Lewis certainly learned the power of imagination as a seventeen year old. In February 1916—fifteen years before he became a Christian—Lewis first read George MacDonald’s, Phantastes, which “baptized his imagination” and impressed him with a deep sense of the “holy.” Ten years later, in 1926 Lewis read G. K. Chesterton, who led the still-atheistic Lewis to grasp “the whole Christian outline of history set out in a form that seemed to me to make sense.” Indeed, that is what Lewis wanted to do with his readers years later in his The Space Trilogy from the 1930s and The Chronicles of Narnia from the 1950s—to give his readers’ imagination the view of another world, even past the prejudices, the “stained glass and Sunday school associations” that bar readers from engaging Christ’s reality. Through the acts of imagination, “Could one not thus steal past those watchful dragons?” Lewis asks. “I thought one could.”
      And Lewis’s imagination was so amazingly fertile and nimble. I’ve been reading The Magician’s Nephew from Narnia, and what strikes the reader—at least this reader—is how easily the ideas and narratives flowed for Lewis. Famously, this ease of writing frustrated his good friend (at the time) J. R. R. Tolkien, who fretted over every sentence and who left the narrative of Lord of the Rings for over a year dangling with Gandalf having plunged down the Mines of Moria, but not knowing what would come next.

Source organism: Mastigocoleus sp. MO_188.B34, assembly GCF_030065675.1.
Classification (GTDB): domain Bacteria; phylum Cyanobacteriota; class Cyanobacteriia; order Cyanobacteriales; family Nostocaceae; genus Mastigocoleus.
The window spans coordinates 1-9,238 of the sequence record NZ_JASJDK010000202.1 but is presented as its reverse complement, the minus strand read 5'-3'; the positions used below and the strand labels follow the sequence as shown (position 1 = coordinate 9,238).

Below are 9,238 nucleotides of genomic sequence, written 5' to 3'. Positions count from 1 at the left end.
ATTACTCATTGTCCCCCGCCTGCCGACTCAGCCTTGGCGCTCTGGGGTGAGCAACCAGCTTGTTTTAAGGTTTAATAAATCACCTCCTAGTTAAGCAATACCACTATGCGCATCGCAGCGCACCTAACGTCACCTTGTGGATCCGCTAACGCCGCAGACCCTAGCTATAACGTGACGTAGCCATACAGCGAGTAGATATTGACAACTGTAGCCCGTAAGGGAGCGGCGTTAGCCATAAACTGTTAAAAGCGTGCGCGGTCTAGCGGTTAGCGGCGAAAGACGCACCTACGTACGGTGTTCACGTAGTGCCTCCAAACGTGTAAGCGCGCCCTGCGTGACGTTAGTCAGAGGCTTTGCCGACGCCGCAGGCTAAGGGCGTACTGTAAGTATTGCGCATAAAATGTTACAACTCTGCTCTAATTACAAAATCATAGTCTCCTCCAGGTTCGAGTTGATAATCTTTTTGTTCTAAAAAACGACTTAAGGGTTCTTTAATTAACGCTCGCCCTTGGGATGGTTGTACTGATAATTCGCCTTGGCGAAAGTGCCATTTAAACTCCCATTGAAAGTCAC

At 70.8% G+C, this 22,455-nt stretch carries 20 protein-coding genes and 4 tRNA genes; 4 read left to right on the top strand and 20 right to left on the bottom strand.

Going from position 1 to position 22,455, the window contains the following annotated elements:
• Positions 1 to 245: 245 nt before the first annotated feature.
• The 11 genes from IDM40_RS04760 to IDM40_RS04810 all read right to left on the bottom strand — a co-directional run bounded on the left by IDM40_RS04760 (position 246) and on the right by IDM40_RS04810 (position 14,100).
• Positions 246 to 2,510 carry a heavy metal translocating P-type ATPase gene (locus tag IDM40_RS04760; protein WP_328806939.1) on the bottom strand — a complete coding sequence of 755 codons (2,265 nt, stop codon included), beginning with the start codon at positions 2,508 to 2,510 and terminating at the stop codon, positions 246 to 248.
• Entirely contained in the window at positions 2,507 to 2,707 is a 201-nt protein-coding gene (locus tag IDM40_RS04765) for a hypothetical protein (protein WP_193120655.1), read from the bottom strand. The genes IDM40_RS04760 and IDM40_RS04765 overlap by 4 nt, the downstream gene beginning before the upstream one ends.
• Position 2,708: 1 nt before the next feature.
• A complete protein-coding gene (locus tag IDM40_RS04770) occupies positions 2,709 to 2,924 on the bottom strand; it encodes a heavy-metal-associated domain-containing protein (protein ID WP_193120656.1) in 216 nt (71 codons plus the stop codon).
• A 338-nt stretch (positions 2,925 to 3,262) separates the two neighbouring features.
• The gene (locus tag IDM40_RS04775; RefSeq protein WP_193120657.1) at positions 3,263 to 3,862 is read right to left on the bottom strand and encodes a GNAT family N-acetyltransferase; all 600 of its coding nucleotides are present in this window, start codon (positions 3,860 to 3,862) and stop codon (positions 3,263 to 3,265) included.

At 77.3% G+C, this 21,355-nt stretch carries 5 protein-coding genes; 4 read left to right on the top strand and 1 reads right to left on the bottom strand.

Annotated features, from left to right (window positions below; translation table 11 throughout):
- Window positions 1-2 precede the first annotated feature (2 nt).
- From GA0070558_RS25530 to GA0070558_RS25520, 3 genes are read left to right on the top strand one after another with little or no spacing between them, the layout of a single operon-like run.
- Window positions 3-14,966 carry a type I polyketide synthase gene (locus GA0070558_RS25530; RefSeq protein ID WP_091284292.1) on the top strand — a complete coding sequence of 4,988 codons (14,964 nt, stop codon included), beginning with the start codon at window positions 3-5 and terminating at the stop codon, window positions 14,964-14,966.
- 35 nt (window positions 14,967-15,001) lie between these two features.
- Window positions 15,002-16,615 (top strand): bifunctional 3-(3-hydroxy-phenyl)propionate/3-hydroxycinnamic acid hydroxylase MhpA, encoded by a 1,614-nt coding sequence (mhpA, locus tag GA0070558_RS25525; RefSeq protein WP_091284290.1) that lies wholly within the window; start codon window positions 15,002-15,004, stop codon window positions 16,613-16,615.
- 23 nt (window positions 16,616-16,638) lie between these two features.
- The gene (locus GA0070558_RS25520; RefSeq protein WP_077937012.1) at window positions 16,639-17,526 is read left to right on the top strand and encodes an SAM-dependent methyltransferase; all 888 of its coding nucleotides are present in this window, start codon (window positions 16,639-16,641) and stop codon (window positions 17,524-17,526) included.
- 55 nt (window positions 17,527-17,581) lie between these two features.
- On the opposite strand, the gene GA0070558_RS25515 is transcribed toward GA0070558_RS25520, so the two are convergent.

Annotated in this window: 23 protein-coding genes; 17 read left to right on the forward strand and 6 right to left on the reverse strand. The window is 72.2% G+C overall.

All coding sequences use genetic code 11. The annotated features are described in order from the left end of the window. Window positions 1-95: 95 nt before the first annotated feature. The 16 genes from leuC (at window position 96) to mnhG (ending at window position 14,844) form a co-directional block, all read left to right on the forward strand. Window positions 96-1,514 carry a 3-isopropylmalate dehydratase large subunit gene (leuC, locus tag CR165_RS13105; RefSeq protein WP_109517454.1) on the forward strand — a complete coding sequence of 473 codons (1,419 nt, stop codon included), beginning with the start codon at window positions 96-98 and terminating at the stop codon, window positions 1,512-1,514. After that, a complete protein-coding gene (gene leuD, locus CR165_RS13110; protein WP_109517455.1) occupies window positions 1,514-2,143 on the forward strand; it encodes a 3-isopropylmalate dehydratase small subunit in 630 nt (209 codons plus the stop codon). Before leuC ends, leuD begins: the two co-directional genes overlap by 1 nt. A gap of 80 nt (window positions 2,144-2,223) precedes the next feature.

The argument in my book C. S. Lewis and theCrisis of a Christian is that Lewis’s life was really hard (for example, his mother’s death, two world wars, caring for an alcoholic brother, the death of his wife). But for him imagination was easy. He even spoke of the main character “Aslan bounding into” some fragmentary story ideas. And he let his imagination run with the Great Lion and see where it led. “I don’t know where the Lion came from or why He came. But once He was there He pulled the whole story together, and soon He pulled the six other Narnian stories after Hi.”
      And it’s not simply Aslan. Who of Lewis’s readers could forget Puddleglum or Lucy or Jadis or Ransom or the talking Beavers? We, I believe, are the better for that Lion and all those characters running through Lewis’s imagination and thus through ours.